Can I move on to your presentation? I was enjoying your excellent presentation again, and you have pointed to some strategies I could incorporate into my research. It feels like a deja vu moment when Enya @enyamoore wrote to me this morning about your work, noting how your approaches would forward my research. Would it be possible for me to email you privately? I am afraid this forum would close tomorrow. 

Good wishes, kelvin.

My email, chuah.kelvin@gmail.com

 

 


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Kelvin Chuah
 Kelvin Chuah
Joined: 1 year ago
Posts: 10
 

@enyamoore Hello Enya, thank you for your kind words. Hope you are doing well in Sydney. I spent some time researching at the University of Sydney back in 2013, and I really enjoyed the city.

Coming back to the conference, I am glad you enjoyed the presentation and also the article from British Art Studies (BAS). Essentially, I planned to interrogate the original exhibition in three parts: with the BAS article (where I was meandering in the memory theatre) as the first part; the crit (in this conference) as the second; and the book and re-staging of the exhibition/post-crit at a gallery space as the third. I had this intention to formulate the reading/narrative of 'Instant Malaysia' with a drawn-out process, which would allow for multiple inoculations and more detailed analysis. 

Thank you for suggesting Jona's research, which addresses the graphic elements of my endeavour.

Good wishes, Kelvin 

My email, chuah.kelvin@gmail.com


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Kelvin Chuah
 Kelvin Chuah
Joined: 1 year ago
Posts: 10
 

@h_will2 Hello Hajra, thank you for an excellent conference. It's great. 

I was working with some technicians to produce the book when lockdown started in London. Unfortunately, I still can't access UCL facilities at this moment, so the book project is facing some delays. Where the research is concerned, I am currently working with an informant who is an architect and architectural historian. She is musing over the visuals as part of our extended dialogue.

I quote from your text, "In my own research and particularly having an art/design background, I have been visualising the exhibitions in similar ways". I understand your position, as I started in fine art as a painter. The shortage of resources does complicate matters. It is also due to such roadblocks that I conceived the crit, presented here. I used the crit as a tool to generate new resources for the research. Primarily, using a contemporary lens to invoke new ideations by looking at the original exhibition retrospectively. I also looked at similar events happening laterally. To develop a different reading for Instant Malaysia, I compared it with another exhibition, 'How to play the environment game', which took place in the same year. Both were architect-led exhibitions; they were peers and London-based shows. I hope this helps.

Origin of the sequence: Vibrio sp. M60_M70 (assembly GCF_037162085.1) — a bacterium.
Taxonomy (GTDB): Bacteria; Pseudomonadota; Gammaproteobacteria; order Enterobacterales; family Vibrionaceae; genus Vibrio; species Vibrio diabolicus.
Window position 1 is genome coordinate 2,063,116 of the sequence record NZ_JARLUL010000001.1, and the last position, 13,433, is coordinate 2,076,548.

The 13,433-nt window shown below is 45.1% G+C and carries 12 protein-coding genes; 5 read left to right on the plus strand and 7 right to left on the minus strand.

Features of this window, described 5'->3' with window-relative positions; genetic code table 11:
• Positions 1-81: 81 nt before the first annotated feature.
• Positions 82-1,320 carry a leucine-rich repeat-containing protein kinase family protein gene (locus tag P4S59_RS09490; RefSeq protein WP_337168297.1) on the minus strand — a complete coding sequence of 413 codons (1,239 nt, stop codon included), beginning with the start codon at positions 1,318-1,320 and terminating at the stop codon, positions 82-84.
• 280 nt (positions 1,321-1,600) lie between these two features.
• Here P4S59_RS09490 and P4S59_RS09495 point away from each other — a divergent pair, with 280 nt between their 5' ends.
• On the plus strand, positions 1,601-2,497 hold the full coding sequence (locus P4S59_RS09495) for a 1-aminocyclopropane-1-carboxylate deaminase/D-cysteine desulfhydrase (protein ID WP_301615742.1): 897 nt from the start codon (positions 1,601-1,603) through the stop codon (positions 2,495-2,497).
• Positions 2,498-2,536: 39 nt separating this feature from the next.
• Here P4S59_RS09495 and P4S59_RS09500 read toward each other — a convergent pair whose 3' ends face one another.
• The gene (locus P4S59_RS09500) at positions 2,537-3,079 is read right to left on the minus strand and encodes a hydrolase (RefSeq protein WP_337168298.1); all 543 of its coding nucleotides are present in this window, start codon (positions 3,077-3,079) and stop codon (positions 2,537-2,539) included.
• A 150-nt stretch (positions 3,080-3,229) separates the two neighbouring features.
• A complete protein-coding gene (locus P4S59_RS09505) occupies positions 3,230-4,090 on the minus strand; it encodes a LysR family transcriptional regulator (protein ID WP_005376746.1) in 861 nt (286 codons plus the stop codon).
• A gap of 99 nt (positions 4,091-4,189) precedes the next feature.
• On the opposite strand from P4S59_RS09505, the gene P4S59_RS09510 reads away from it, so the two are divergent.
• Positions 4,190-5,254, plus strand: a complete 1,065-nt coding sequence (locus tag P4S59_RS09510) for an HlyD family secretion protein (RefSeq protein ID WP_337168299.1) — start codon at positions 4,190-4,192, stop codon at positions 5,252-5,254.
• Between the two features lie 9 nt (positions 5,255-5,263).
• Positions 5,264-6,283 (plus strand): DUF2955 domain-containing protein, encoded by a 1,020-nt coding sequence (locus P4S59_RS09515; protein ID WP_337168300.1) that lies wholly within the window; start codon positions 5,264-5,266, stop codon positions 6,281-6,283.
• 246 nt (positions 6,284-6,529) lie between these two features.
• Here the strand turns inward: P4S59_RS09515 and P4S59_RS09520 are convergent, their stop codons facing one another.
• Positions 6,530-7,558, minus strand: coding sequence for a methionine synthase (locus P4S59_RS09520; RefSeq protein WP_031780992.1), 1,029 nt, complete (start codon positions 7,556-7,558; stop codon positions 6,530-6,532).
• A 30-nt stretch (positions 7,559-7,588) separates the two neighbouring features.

I knew some of these visitors for some years. However, I wasn't aware they visited the original exhibition back in 1973. When I made an open call to interview people, a friend stepped forward, and she introduced others who saw the showcase. It snowballed from there. Due to the exhibition taking place a long time ago, some visitors can't remember their experience apart from more generic details. I had to probe with the right questions. The photographs of the exhibition also helped in the 'recalling' process.

Best wishes,

Kelvin

 


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Hajra Williams
 Hajra Williams
Joined: 1 year ago
Posts: 12
 

@kelvin Hi Kelvin -Thank you so much for your reply- re conference, we are really thankful for the generosity of the panellists for their time, knowledge and input into making such a wonderful event.

I did design at undergraduate and fine art at MA level and would love to bring that to my research. I hope that the final output can incorporate that in some way. I think that's why I was drawn to your methodology. Thanks for the answer re visitor input- I have been grappling with an idea of doing a call out for an exhibition that took place in 1971 and am wondering how feasible that would be so it's good to know of your experience. 

Best of luck with the book - I look forward to it being published.

Hajra


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Kelvin Chuah
 Kelvin Chuah
Joined: 1 year ago
Posts: 10
 

@h_will2 Hi Hajra, you are welcome and all the best for your research.

K

 

 


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Jona Piehl
 Jona Piehl
Joined: 1 year ago
Posts: 32
Topic starter  

@kelvin yes!! I will send you an email!